NEW DELHI: India and the European Union have discussed holding regular interactions for re-initiation of bilateral trade and investment agreements, with an interim agreement to start with, the government said on Saturday.
Commerce and industry minister Piyush Goyal and the European Union Executive Vice-President and Trade Commissioner Valdis Dombrovskis had the first High-Level Dialogue (HLD) on Friday wherein they also agreed to meet within the next three months, with an objective for reaching consensus on a host of bilateral trade and investment cooperation issues.
These include a bilateral Regulatory Dialogue and an India-EU Multilateral Dialogue to explore further possibilities of cooperation.
“In a significant step forward, regular interactions for re-initiation of bilateral trade and investment agreements, with an interim agreement, to start with, were also discussed,” the commerce and industry ministry said in a statement.
Negotiations for a broad-based Bilateral Trade and Investment Agreement (BTIA) started in 2007 and were suspended in 2013.
The BTIA talks collapsed over certain EU demands such as greater market access for automobiles, wines and spirits, and further opening up of India’s financial services sector such as banking, insurance and e-commerce.
ET reported last month that keen to accelerate investments, technology and capital flows from the EU, India wants the investment and trade deals to happen parallelly and independently.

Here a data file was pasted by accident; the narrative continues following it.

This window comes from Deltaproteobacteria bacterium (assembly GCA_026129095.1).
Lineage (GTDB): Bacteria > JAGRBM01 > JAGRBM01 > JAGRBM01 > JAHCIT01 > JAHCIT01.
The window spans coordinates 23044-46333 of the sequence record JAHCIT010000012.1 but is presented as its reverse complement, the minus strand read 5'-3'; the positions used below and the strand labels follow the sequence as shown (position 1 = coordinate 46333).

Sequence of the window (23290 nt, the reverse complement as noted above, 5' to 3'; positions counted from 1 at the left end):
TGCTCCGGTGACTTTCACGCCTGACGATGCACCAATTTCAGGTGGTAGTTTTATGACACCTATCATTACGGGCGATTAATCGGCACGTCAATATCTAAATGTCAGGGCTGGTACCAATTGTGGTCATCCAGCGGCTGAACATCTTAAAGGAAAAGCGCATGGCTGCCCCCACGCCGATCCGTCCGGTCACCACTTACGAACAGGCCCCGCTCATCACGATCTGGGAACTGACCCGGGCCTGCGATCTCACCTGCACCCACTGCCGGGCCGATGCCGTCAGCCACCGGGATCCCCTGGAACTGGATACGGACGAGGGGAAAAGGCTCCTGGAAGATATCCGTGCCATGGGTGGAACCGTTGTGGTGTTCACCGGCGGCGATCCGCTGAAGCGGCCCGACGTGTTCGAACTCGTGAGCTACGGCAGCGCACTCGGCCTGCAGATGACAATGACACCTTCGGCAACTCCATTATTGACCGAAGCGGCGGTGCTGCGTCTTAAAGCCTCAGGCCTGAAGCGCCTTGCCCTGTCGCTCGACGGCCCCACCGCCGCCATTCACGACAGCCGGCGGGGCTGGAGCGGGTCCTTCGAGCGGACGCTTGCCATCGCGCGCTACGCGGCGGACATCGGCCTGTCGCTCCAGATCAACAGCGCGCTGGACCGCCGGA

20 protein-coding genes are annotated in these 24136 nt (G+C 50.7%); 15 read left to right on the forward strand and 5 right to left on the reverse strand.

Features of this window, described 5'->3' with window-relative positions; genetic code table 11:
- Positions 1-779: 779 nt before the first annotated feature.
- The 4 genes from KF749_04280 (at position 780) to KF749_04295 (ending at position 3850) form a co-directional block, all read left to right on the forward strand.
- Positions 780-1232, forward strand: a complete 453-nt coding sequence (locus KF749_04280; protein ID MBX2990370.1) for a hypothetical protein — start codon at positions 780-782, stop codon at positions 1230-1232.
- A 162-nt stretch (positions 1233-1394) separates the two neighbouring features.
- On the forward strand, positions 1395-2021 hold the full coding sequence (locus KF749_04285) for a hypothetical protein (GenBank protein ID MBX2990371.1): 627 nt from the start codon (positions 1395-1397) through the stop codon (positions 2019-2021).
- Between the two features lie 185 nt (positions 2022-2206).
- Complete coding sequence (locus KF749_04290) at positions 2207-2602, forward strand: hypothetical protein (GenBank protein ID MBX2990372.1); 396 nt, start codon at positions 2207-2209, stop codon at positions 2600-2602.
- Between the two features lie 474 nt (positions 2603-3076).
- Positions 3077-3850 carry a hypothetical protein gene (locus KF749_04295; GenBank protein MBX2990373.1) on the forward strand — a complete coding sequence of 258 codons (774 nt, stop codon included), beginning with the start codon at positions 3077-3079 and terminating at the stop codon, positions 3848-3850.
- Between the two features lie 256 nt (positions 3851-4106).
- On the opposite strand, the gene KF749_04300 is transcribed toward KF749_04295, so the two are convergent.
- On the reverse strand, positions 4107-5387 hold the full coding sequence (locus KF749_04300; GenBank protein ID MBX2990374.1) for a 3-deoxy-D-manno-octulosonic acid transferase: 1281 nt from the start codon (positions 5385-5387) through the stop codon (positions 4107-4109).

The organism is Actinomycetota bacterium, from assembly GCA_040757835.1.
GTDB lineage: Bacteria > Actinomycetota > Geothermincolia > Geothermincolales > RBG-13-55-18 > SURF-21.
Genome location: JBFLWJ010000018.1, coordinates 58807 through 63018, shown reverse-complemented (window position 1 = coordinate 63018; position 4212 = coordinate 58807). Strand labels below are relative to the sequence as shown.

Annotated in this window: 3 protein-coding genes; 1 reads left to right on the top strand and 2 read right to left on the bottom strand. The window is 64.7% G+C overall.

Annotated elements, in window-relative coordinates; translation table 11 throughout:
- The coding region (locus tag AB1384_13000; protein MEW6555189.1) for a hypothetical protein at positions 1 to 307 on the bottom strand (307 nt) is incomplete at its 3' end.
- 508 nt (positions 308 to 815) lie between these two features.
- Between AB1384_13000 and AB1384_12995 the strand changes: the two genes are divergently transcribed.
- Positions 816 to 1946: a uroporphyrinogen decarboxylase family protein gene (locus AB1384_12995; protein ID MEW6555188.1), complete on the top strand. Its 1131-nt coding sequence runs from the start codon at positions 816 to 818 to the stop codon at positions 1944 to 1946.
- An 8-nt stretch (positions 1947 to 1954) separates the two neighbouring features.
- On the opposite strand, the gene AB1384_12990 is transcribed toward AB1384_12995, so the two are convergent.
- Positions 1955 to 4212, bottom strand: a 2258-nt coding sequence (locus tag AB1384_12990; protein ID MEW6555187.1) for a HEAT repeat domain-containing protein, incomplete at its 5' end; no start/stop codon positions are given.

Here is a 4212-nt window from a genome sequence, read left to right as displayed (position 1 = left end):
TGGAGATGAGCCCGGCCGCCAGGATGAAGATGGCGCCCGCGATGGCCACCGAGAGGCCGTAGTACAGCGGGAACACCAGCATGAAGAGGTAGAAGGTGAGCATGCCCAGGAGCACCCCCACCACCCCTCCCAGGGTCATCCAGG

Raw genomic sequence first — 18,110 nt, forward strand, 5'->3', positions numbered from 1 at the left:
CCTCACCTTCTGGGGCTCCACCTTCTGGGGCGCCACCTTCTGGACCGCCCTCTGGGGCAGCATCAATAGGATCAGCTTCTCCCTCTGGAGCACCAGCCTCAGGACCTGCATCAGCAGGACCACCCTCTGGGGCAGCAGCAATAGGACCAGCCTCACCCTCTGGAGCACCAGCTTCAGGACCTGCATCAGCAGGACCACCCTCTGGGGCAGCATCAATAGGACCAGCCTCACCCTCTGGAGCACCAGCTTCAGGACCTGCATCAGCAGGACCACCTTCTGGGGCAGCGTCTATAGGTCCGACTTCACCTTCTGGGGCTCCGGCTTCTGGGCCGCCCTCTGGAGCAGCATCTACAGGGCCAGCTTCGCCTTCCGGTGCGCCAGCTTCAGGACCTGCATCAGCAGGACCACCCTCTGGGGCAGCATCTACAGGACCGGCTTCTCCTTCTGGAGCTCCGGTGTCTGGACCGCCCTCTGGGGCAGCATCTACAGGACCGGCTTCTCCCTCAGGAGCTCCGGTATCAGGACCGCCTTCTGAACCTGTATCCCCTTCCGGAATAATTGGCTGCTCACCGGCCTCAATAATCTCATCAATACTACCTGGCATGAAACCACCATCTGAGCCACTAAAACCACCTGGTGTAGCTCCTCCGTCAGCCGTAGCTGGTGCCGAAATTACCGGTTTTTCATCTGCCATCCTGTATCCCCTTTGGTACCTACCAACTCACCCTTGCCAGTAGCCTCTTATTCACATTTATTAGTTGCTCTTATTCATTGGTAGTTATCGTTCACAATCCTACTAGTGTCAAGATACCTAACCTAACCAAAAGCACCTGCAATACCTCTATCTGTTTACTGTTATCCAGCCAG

At the 15th India-EU Leader’s Summit in July 2020 the two sides agreed to explore the possibility of renewing the BTIA talks and also decided to establish the HLD.
“The ministers emphasised the importance of global cooperation and solidarity in a post Covid-19 era and agreed for further deepening of bilateral trade and investment relationship through a series of regular engagements, aiming at quick deliverable for the businesses in these tough times,” the ministry said.
India’s exports to the EU in April-October were $20.5 billion, led by organic chemicals, pharmaceutical products, mineral fuels, gems and jewellery, leather products and apparel, while imports were $17.9 billion. Nuclear reactors, electrical machinery and optical/photographic apparatus were the major import.